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Strasburg live-blog: Goodbye, Harrisburg?

6:23 p.m.: There won't be any word tonight about Stephen Strasburg's next start, according to the Nationals. For now, the Senators are operating under the assumption he will start for them, as scheduled, on Friday. At the very least, he has a television interview scheduled for Monday at the ballpark and his usual between-starts bullpen session on Tuesday.

Here are a couple of key quotes from Strasburg:

*On the strike zone: "You gotta keep putting it where you want to put it. And I definitely went out there to do that. I just wasn't getting the call."

*On learning from this experience: "There's always going to be days when things just aren't going your way.... That's the greatest thing about these types of days. That's when you can learn the most. As a pitcher, I went away from just consistently throwing the same quality pitches in the strike zone, because they did put it in play and get on base. Instead, I tried to make an even better pitch and that's when I went out of the strike zone."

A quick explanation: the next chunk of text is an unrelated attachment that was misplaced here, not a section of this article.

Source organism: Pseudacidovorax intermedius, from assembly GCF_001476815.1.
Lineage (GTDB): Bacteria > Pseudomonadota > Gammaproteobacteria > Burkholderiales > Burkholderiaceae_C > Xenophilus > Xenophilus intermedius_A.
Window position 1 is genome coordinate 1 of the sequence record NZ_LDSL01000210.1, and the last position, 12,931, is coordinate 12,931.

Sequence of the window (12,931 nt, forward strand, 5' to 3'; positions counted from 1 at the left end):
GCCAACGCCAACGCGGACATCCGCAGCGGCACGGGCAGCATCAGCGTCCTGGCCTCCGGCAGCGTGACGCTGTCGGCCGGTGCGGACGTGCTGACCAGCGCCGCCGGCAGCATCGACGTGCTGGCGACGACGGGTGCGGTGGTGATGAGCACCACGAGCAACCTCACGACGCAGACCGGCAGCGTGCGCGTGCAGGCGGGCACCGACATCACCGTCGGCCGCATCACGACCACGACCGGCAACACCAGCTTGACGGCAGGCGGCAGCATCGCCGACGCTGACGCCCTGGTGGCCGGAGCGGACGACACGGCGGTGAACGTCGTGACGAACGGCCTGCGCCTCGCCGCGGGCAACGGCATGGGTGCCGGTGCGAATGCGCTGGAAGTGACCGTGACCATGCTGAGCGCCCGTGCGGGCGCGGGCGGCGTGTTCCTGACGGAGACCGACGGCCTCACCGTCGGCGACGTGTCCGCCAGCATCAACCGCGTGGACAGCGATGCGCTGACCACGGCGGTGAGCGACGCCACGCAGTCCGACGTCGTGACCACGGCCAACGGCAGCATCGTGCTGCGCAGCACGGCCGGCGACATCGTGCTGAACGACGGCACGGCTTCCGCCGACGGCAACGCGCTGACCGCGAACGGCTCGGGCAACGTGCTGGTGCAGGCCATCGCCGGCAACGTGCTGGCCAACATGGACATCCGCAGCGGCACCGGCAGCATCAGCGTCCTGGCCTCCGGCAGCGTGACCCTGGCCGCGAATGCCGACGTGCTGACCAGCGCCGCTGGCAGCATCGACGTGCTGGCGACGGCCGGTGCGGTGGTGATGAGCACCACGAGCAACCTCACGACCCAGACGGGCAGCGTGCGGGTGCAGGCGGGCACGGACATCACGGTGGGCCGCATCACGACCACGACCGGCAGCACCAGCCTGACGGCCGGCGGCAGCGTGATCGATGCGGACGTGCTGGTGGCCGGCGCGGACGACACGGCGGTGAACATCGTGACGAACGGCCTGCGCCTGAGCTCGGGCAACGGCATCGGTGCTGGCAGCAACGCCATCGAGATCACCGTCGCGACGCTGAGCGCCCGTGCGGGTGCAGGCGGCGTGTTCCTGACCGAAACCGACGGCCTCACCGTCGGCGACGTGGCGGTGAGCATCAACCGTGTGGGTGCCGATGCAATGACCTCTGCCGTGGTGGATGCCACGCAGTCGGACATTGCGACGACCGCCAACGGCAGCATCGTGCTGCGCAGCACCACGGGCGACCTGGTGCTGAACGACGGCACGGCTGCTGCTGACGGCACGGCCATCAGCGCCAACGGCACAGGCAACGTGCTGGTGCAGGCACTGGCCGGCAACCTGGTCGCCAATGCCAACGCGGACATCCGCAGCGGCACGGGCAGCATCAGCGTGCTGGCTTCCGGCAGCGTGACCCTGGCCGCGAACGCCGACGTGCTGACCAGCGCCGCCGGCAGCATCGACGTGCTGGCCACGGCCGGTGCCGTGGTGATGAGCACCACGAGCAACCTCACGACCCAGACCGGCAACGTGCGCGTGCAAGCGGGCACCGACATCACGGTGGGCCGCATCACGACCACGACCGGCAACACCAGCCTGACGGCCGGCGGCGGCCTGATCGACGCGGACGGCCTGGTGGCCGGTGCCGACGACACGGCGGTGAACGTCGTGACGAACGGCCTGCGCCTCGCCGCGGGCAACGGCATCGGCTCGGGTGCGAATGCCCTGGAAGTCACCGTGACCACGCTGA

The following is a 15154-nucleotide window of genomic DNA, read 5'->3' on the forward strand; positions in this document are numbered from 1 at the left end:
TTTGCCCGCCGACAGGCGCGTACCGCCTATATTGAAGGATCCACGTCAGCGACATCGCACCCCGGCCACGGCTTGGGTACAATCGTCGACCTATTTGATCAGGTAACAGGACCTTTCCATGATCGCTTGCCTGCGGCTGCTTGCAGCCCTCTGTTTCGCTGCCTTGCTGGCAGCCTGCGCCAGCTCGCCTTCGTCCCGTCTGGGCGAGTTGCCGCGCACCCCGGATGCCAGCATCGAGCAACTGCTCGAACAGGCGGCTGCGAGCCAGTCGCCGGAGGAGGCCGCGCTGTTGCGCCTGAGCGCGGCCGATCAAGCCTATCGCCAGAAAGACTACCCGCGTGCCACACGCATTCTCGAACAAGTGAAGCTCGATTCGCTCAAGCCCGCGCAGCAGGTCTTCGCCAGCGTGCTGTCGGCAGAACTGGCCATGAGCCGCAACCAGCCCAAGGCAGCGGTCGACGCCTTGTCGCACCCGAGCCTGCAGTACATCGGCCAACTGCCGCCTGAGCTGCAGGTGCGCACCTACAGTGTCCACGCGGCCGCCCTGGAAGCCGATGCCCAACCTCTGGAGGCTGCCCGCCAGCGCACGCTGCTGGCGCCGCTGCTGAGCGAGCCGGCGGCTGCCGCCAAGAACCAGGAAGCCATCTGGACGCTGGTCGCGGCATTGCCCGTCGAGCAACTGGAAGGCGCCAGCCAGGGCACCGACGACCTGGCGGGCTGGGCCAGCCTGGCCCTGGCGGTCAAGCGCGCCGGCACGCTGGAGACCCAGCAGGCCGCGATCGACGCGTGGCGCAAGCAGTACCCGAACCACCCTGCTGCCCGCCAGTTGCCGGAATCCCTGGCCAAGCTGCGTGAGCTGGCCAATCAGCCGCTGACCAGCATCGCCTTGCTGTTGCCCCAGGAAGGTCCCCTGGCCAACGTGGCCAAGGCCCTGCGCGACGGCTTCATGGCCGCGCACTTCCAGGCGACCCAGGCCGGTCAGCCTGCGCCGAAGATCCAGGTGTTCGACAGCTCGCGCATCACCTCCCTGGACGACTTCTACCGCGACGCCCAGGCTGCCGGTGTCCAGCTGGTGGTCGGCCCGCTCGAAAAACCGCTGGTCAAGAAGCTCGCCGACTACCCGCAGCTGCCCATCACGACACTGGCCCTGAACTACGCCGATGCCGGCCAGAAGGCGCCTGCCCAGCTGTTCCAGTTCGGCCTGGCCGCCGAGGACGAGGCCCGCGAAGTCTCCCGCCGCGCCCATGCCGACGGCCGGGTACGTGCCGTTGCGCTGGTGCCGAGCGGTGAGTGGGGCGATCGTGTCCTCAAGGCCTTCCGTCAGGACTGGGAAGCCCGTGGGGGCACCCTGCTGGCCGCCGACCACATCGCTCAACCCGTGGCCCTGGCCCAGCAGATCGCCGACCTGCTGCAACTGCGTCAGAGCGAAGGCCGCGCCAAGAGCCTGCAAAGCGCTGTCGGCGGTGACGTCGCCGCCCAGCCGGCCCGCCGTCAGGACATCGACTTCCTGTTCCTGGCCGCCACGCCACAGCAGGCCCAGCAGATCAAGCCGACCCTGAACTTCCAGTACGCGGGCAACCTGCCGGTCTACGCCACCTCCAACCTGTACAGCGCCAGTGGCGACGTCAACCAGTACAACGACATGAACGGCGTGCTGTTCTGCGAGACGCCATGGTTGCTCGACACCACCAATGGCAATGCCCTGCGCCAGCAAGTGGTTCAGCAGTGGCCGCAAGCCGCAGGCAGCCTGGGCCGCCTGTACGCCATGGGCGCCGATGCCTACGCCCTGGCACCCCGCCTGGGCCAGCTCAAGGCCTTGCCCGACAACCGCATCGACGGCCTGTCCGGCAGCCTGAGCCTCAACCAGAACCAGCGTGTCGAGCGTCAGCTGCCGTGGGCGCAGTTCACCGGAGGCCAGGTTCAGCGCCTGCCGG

4:04 p.m.: Strasburg was just lifted with two outs in the top of the fifth, with 79 pitches. His pitch-limit was a strict 85, and the Nationals/Senators didn't want to yank him in the middle of an at-bat. (By the way, Senators hitting coach Troy Gingrich did the honors, since Manager Randy Knorr had been ejected in the previous half-inning.) The fifth found Strasburg in more trouble. He hit the leadoff hitter, Chase d'Arnaud, in the chest with a 94-mph sinker, then gave up a bunt single and a line-drive single to right to load the bases. On the next batter, the Senators pulled off a rare 5-2-3 double-play, at which point Strasburg was pulled. Hassan Pena just came on in relief to close out the inning. Strasburg's line is a bit underwhelming: 4 2/3 IP, 6 H, 4 R, 3 ER, 3 BB, 4 K. For the season, he has thrown 22 innings, allowed 13 hits and six walks, while striking out 27. His ERA has gone from 0.52 before the game to 1.64 now.